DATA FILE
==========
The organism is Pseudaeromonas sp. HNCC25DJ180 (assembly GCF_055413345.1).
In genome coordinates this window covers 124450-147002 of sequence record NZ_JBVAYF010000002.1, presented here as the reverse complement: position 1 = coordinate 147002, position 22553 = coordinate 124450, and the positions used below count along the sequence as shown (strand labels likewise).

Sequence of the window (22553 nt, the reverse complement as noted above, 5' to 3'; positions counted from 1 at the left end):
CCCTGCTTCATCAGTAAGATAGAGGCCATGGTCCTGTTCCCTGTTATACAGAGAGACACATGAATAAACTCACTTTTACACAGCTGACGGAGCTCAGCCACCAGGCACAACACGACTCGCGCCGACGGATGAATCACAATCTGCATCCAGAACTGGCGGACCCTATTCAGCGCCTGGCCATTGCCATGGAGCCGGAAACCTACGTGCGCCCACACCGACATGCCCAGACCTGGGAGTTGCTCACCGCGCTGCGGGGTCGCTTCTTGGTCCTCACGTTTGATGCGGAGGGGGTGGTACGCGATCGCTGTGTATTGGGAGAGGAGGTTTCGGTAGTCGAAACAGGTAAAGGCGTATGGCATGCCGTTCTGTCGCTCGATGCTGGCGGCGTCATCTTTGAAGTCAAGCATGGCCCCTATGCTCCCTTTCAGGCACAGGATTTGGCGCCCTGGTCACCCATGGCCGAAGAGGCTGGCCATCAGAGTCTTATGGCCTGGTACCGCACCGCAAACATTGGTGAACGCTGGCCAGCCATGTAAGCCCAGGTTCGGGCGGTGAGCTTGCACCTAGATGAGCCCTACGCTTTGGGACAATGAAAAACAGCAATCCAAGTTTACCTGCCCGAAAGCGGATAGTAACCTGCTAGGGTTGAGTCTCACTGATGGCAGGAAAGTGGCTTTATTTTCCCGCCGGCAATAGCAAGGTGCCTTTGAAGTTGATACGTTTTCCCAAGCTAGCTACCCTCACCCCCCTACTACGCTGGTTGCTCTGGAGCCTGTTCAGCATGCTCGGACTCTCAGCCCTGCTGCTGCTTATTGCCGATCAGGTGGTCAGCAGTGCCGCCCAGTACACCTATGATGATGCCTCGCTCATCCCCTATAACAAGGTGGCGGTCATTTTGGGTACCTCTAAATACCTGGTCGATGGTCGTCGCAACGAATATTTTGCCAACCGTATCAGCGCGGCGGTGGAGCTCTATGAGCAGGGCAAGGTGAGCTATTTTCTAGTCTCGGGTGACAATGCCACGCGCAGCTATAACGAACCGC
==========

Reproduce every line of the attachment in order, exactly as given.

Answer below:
The organism is Pseudaeromonas sp. HNCC25DJ180 (assembly GCF_055413345.1).
In genome coordinates this window covers 124450-147002 of sequence record NZ_JBVAYF010000002.1, presented here as the reverse complement: position 1 = coordinate 147002, position 22553 = coordinate 124450, and the positions used below count along the sequence as shown (strand labels likewise).

Sequence of the window (22553 nt, the reverse complement as noted above, 5' to 3'; positions counted from 1 at the left end):
CCCTGCTTCATCAGTAAGATAGAGGCCATGGTCCTGTTCCCTGTTATACAGAGAGACACATGAATAAACTCACTTTTACACAGCTGACGGAGCTCAGCCACCAGGCACAACACGACTCGCGCCGACGGATGAATCACAATCTGCATCCAGAACTGGCGGACCCTATTCAGCGCCTGGCCATTGCCATGGAGCCGGAAACCTACGTGCGCCCACACCGACATGCCCAGACCTGGGAGTTGCTCACCGCGCTGCGGGGTCGCTTCTTGGTCCTCACGTTTGATGCGGAGGGGGTGGTACGCGATCGCTGTGTATTGGGAGAGGAGGTTTCGGTAGTCGAAACAGGTAAAGGCGTATGGCATGCCGTTCTGTCGCTCGATGCTGGCGGCGTCATCTTTGAAGTCAAGCATGGCCCCTATGCTCCCTTTCAGGCACAGGATTTGGCGCCCTGGTCACCCATGGCCGAAGAGGCTGGCCATCAGAGTCTTATGGCCTGGTACCGCACCGCAAACATTGGTGAACGCTGGCCAGCCATGTAAGCCCAGGTTCGGGCGGTGAGCTTGCACCTAGATGAGCCCTACGCTTTGGGACAATGAAAAACAGCAATCCAAGTTTACCTGCCCGAAAGCGGATAGTAACCTGCTAGGGTTGAGTCTCACTGATGGCAGGAAAGTGGCTTTATTTTCCCGCCGGCAATAGCAAGGTGCCTTTGAAGTTGATACGTTTTCCCAAGCTAGCTACCCTCACCCCCCTACTACGCTGGTTGCTCTGGAGCCTGTTCAGCATGCTCGGACTCTCAGCCCTGCTGCTGCTTATTGCCGATCAGGTGGTCAGCAGTGCCGCCCAGTACACCTATGATGATGCCTCGCTCATCCCCTATAACAAGGTGGCGGTCATTTTGGGTACCTCTAAATACCTGGTCGATGGTCGTCGCAACGAATATTTTGCCAACCGTATCAGCGCGGCGGTGGAGCTCTATGAGCAGGGCAAGGTGAGCTATTTTCTAGTCTCGGGTGACAATGCCACGCGCAGCTATAACGAACCGC